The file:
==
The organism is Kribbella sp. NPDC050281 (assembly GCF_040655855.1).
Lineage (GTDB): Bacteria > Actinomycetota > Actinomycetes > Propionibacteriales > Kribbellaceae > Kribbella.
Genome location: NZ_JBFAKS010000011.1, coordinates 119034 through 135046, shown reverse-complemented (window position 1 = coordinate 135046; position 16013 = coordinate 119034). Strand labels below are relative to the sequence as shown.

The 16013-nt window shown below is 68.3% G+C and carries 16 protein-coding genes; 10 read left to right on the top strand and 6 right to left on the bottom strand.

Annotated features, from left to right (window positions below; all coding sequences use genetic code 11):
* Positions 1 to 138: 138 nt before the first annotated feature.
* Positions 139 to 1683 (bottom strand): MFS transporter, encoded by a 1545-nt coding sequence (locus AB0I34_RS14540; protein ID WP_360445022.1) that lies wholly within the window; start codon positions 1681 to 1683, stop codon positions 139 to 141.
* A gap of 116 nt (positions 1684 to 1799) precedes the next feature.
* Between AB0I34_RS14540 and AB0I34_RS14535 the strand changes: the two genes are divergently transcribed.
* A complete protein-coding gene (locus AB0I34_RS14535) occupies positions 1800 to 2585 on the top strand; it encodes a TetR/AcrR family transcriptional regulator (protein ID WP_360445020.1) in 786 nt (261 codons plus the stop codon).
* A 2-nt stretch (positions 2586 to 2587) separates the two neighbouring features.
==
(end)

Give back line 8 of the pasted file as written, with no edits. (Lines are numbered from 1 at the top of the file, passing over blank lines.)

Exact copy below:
* A gap of 116 nt (positions 1684 to 1799) precedes the next feature.